Grantee Spotlight: Theatre of the Oppressed NYC
This summer, our Communications Intern Daniel-Joseph Cyan is writing about the Foundation's grantees as he experiences their work first-hand.
On Thursday, June 22nd, Theatre of the Oppressed NYC (TONYC) and Red Hook Community Justice Center teamed up to put on “All Chained Up: Flipping the Script On Racism & Body Image in Red Hook”.
TONYC was founded in 2011 by Katy Rubin, who trained with Brazilian theatre director Augusto Boal in Rio de Janiero in 2008. After returning to New York and discovering a lack of effective "popular theatre"—interactive theater created by communities facing oppression—Rubin helped form the Jan Hus Homeless Theatre Troupe, which is now called Concrete Justice (TONYC’s flagship troupe).
A theater troupe is comprised of 5-20 actors and two TONYC “jokers” who serve as facilitators/coordinators. TONYC actors write their own scenes based on lived experiences, and bring their own story to the forefront. 75% of actors in TONYC’s troupes are black, 60% live with mental illness, and 65% have a history in the criminal justice system. TONYC is supported by Brooklyn Community Foundation’s Invest in Youth Grant Program.
“By judging me, he would never see me for me, or us for us,” Darius, an actor read before the first act. Darius performed a poem about police brutality before playing the role of a black man who was killed by a police officer. His character faces the issues of stereotyping, racism, and police harassment. On talking about his personal connection to his role, Darius shares, “It’s really hard as an African American—or any person of color. You feel like it’s a target on your back and you don’t feel safe in this environment that we live in.” I enjoyed that the scene didn't just focus on one issue; just as in the real world, issues often overlap.
The second scene focused on body image. The scene featured two men interviewing for a role on a wrestling show, but the one who got the role was not the one with experience, but the one that would sell. The very last scene, before audience members were asked to participate, dealt with fat shaming and the consequences.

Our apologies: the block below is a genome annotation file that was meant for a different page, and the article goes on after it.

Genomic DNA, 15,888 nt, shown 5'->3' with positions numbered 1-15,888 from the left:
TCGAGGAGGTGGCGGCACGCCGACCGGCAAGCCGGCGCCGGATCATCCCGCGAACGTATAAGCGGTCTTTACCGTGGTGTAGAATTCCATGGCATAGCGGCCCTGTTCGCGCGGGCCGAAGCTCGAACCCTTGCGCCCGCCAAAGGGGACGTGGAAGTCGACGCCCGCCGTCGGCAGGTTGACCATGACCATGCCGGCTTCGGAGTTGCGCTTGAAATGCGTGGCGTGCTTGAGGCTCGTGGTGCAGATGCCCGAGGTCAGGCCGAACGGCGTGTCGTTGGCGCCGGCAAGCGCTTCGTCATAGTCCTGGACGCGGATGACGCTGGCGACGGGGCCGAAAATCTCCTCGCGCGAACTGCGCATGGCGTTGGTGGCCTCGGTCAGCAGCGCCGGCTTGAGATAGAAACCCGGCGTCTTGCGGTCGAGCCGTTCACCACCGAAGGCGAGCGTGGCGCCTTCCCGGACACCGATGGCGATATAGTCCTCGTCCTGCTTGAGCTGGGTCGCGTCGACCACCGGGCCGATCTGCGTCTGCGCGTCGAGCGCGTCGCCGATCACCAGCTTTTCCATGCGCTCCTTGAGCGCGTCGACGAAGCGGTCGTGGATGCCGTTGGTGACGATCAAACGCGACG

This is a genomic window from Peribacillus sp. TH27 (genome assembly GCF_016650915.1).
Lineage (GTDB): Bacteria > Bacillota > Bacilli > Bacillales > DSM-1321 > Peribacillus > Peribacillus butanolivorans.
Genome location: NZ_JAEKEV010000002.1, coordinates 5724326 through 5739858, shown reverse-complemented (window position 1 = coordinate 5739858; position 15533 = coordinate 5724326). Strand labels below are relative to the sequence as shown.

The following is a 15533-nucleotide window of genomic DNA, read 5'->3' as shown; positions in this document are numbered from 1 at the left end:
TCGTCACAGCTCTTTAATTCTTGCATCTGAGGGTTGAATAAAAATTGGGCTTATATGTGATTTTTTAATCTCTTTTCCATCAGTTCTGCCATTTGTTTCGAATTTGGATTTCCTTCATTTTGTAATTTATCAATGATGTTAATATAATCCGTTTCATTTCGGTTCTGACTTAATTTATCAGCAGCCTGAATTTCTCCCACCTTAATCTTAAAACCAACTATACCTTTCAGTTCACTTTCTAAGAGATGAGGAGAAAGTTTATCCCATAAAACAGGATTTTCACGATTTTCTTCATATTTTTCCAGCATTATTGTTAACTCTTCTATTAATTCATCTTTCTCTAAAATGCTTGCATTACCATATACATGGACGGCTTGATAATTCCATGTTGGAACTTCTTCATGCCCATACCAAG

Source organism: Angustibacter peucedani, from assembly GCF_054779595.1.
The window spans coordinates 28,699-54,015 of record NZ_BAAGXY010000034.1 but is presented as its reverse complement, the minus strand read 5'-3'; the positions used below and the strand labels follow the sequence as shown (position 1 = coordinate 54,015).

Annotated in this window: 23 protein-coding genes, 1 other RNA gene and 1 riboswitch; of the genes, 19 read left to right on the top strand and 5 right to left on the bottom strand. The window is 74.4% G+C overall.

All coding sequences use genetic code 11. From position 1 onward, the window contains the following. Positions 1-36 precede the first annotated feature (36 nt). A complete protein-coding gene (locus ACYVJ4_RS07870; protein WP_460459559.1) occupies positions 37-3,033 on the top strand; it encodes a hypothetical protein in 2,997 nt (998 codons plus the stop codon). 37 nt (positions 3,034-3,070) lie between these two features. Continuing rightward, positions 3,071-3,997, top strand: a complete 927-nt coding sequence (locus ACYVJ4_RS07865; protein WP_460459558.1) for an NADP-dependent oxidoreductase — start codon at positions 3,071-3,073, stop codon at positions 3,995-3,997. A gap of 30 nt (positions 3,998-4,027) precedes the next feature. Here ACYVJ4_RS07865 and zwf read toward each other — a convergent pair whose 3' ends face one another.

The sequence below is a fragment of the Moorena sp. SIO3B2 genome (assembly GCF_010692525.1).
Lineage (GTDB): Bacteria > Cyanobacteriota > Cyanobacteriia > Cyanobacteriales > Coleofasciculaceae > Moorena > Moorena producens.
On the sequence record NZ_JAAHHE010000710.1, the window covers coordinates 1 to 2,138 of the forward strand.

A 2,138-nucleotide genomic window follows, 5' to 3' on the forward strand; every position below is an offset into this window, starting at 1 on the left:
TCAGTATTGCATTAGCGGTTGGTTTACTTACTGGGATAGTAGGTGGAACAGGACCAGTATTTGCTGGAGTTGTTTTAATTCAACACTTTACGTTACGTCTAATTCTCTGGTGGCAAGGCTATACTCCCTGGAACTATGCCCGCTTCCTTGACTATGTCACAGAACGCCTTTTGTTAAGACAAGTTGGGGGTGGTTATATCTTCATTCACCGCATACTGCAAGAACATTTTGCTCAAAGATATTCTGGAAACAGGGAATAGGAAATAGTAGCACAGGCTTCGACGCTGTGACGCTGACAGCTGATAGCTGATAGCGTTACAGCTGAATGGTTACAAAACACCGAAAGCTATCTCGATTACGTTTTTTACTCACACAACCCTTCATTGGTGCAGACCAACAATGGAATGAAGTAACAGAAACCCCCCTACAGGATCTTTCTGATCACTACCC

The audience members were asked to replace actors in scenes to find solutions to the issue that presented itself. This was the first time I’ve seen a show that involved audience participation and improv to create social change. The actors were ready for any reaction from the participating audience member, and were sure to be persistent to hold on to the power they had in the situation.
The night was as impactful for the actors as much as it was for the audience members. Alexys, the protagonist in the body shaming scene, shared, “I’ve experienced racism and sexism, so that hits home. The one with body image, I’ve struggled with some issues of that myself.”
Each actor had their own reasons for joining TONYC. Daeshani, an actress in the body shaming scene, shared her passion for the arts, and the passion to use the arts to create social change.
Theatre of the Oppressed NYC creates change by audience participation in a way that allows collective brainstorming, and challenges the audience members to think on their feet if their first strategy doesn’t work. This work is important, because it uses performance art—a medium anyone can enjoy—to bring awareness to issues that can so easily be ignored if you’re not the one affected. TONYC is universal, and even if a person might not face an issue covered during a performance, TONYC provides tools to create better allies.
Learn more about TONYC at www.tonyc.nyc.